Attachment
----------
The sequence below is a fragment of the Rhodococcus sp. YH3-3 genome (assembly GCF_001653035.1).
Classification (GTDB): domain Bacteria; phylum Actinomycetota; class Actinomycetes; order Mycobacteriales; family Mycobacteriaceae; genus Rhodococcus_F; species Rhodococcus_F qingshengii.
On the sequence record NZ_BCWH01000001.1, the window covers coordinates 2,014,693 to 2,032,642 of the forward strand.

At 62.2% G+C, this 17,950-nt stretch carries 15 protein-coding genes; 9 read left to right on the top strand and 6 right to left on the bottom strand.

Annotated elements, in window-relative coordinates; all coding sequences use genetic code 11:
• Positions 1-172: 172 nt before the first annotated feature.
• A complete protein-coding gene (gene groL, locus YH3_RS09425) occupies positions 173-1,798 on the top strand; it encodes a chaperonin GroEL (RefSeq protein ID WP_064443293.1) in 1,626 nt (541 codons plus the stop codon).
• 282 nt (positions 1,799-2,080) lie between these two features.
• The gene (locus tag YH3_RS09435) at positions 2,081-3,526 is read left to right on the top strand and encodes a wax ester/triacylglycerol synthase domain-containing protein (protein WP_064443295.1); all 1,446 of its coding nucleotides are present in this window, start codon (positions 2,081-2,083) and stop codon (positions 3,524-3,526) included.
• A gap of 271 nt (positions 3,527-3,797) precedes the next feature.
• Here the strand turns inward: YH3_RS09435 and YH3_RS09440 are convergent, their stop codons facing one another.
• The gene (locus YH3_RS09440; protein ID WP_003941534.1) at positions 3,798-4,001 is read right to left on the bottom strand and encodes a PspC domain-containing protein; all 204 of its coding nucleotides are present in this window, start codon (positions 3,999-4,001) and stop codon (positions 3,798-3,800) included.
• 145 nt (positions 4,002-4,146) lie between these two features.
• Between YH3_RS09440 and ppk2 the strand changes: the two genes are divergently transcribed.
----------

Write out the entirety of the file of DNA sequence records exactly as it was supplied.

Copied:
The sequence below is a fragment of the Rhodococcus sp. YH3-3 genome (assembly GCF_001653035.1).
Classification (GTDB): domain Bacteria; phylum Actinomycetota; class Actinomycetes; order Mycobacteriales; family Mycobacteriaceae; genus Rhodococcus_F; species Rhodococcus_F qingshengii.
On the sequence record NZ_BCWH01000001.1, the window covers coordinates 2,014,693 to 2,032,642 of the forward strand.

At 62.2% G+C, this 17,950-nt stretch carries 15 protein-coding genes; 9 read left to right on the top strand and 6 right to left on the bottom strand.

Annotated elements, in window-relative coordinates; all coding sequences use genetic code 11:
• Positions 1-172: 172 nt before the first annotated feature.
• A complete protein-coding gene (gene groL, locus YH3_RS09425) occupies positions 173-1,798 on the top strand; it encodes a chaperonin GroEL (RefSeq protein ID WP_064443293.1) in 1,626 nt (541 codons plus the stop codon).
• 282 nt (positions 1,799-2,080) lie between these two features.
• The gene (locus tag YH3_RS09435) at positions 2,081-3,526 is read left to right on the top strand and encodes a wax ester/triacylglycerol synthase domain-containing protein (protein WP_064443295.1); all 1,446 of its coding nucleotides are present in this window, start codon (positions 2,081-2,083) and stop codon (positions 3,524-3,526) included.
• A gap of 271 nt (positions 3,527-3,797) precedes the next feature.
• Here the strand turns inward: YH3_RS09435 and YH3_RS09440 are convergent, their stop codons facing one another.
• The gene (locus YH3_RS09440; protein ID WP_003941534.1) at positions 3,798-4,001 is read right to left on the bottom strand and encodes a PspC domain-containing protein; all 204 of its coding nucleotides are present in this window, start codon (positions 3,999-4,001) and stop codon (positions 3,798-3,800) included.
• 145 nt (positions 4,002-4,146) lie between these two features.
• Between YH3_RS09440 and ppk2 the strand changes: the two genes are divergently transcribed.